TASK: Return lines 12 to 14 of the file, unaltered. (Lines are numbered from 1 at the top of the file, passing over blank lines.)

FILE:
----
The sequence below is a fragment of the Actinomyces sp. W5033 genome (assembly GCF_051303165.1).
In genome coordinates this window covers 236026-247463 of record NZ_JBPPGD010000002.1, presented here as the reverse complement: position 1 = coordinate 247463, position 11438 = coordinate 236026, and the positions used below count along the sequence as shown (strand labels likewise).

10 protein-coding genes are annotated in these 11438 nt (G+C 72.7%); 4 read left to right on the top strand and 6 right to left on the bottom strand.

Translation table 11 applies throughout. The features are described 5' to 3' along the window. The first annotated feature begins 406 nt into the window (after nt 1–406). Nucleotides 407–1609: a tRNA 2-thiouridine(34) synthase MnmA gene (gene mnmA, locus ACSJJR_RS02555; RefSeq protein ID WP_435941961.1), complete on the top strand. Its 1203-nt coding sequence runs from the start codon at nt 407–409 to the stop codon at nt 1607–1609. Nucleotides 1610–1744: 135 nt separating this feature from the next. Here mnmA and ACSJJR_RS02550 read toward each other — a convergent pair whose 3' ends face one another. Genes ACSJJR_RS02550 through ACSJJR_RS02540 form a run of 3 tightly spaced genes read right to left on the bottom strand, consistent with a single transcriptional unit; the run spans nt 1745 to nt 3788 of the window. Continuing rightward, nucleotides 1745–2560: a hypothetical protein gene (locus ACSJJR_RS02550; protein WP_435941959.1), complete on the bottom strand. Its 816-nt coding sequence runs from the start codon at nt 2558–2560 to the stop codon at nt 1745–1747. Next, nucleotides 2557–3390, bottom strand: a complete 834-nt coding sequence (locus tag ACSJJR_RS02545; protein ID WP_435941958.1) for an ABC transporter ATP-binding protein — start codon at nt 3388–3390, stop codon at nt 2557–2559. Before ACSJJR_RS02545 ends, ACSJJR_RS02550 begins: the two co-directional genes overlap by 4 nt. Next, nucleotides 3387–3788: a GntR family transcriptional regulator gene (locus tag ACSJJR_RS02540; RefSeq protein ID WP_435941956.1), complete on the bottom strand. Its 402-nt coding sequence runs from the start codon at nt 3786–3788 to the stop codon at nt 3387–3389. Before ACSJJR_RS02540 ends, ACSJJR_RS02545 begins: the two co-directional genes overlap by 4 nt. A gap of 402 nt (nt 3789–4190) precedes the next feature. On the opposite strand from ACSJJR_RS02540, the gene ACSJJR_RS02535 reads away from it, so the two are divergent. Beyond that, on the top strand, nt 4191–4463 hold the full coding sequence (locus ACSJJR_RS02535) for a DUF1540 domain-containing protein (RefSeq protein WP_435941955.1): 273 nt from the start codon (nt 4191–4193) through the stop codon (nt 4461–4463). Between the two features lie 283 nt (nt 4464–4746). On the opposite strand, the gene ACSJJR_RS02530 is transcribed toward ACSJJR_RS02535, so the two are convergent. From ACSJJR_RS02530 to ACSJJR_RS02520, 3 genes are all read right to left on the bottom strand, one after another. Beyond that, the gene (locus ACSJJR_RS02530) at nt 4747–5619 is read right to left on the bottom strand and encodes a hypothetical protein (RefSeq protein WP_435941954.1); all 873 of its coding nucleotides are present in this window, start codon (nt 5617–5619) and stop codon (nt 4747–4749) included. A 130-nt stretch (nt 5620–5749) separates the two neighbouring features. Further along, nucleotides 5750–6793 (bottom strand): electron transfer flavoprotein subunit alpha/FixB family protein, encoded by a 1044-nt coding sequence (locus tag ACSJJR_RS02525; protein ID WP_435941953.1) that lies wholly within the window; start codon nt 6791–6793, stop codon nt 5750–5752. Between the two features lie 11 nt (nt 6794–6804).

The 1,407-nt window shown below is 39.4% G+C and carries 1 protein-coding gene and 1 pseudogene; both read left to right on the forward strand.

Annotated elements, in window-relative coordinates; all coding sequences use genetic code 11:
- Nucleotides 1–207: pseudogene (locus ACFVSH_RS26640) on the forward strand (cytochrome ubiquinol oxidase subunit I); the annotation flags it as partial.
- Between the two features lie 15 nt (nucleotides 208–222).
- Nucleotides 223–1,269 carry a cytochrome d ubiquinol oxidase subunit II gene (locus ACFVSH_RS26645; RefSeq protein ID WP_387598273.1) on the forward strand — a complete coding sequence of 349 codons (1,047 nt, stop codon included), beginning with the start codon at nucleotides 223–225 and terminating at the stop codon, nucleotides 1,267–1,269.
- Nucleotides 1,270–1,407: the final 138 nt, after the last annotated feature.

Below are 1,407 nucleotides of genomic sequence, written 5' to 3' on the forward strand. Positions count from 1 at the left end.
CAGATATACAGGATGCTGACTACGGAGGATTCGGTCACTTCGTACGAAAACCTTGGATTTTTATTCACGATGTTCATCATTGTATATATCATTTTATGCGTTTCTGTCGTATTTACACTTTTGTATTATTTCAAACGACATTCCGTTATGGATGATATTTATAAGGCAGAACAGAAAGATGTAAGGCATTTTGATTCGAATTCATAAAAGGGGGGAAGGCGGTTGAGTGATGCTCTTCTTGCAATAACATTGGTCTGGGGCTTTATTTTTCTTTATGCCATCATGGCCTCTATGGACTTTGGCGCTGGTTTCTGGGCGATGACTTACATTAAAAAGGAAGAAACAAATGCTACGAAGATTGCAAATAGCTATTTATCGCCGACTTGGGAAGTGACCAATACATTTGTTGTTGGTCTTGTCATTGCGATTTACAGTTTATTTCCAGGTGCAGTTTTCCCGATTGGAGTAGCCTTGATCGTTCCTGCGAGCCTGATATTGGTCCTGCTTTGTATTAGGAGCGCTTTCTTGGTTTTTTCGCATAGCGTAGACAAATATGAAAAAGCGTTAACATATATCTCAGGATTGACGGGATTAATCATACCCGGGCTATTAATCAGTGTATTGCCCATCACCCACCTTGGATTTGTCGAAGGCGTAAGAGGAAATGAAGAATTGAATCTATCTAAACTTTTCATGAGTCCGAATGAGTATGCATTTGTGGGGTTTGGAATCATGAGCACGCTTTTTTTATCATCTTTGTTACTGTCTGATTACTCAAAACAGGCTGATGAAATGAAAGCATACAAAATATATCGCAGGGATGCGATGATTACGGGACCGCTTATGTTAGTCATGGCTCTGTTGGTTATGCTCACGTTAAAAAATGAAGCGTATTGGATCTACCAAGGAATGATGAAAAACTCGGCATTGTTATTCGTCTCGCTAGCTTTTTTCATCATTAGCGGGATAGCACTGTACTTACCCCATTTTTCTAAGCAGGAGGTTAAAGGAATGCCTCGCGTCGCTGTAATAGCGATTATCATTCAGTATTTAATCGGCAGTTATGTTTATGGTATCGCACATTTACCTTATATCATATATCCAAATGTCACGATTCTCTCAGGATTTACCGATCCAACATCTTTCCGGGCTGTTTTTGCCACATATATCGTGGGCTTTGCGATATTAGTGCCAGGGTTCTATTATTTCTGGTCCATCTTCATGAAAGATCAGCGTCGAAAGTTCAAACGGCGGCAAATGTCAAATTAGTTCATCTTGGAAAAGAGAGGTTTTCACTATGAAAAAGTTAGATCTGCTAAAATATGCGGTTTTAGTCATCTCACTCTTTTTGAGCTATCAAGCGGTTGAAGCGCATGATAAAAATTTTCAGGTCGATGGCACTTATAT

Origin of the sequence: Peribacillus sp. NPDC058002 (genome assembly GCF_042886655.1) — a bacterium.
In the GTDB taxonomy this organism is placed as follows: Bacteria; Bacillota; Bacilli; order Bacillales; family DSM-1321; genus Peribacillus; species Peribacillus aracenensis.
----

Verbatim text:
CAGATATACAGGATGCTGACTACGGAGGATTCGGTCACTTCGTACGAAAACCTTGGATTTTTATTCACGATGTTCATCATTGTATATATCATTTTATGCGTTTCTGTCGTATTTACACTTTTGTATTATTTCAAACGACATTCCGTTATGGATGATATTTATAAGGCAGAACAGAAAGATGTAAGGCATTTTGATTCGAATTCATAAAAGGGGGGAAGGCGGTTGAGTGATGCTCTTCTTGCAATAACATTGGTCTGGGGCTTTATTTTTCTTTATGCCATCATGGCCTCTATGGACTTTGGCGCTGGTTTCTGGGCGATGACTTACATTAAAAAGGAAGAAACAAATGCTACGAAGATTGCAAATAGCTATTTATCGCCGACTTGGGAAGTGACCAATACATTTGTTGTTGGTCTTGTCATTGCGATTTACAGTTTATTTCCAGGTGCAGTTTTCCCGATTGGAGTAGCCTTGATCGTTCCTGCGAGCCTGATATTGGTCCTGCTTTGTATTAGGAGCGCTTTCTTGGTTTTTTCGCATAGCGTAGACAAATATGAAAAAGCGTTAACATATATCTCAGGATTGACGGGATTAATCATACCCGGGCTATTAATCAGTGTATTGCCCATCACCCACCTTGGATTTGTCGAAGGCGTAAGAGGAAATGAAGAATTGAATCTATCTAAACTTTTCATGAGTCCGAATGAGTATGCATTTGTGGGGTTTGGAATCATGAGCACGCTTTTTTTATCATCTTTGTTACTGTCTGATTACTCAAAACAGGCTGATGAAATGAAAGCATACAAAATATATCGCAGGGATGCGATGATTACGGGACCGCTTATGTTAGTCATGGCTCTGTTGGTTATGCTCACGTTAAAAAATGAAGCGTATTGGATCTACCAAGGAATGATGAAAAACTCGGCATTGTTATTCGTCTCGCTAGCTTTTTTCATCATTAGCGGGATAGCACTGTACTTACCCCATTTTTCTAAGCAGGAGGTTAAAGGAATGCCTCGCGTCGCTGTAATAGCGATTATCATTCAGTATTTAATCGGCAGTTATGTTTATGGTATCGCACATTTACCTTATATCATATATCCAAATGTCACGATTCTCTCAGGATTTACCGATCCAACATCTTTCCGGGCTGTTTTTGCCACATATATCGTGGGCTTTGCGATATTAGTGCCAGGGTTCTATTATTTCTGGTCCATCTTCATGAAAGATCAGCGTCGAAAGTTCAAACGGCGGCAAATGTCAAATTAGTTCATCTTGGAAAAGAGAGGTTTTCACTATGAAAAAGTTAGATCTGCTAAAATATGCGGTTTTAGTCATCTCACTCTTTTTGAGCTATCAAGCGGTTGAAGCGCATGATAAAAATTTTCAGGTCGATGGCACTTATAT

Origin of the sequence: Peribacillus sp. NPDC058002 (genome assembly GCF_042886655.1) — a bacterium.
In the GTDB taxonomy this organism is placed as follows: Bacteria; Bacillota; Bacilli; order Bacillales; family DSM-1321; genus Peribacillus; species Peribacillus aracenensis.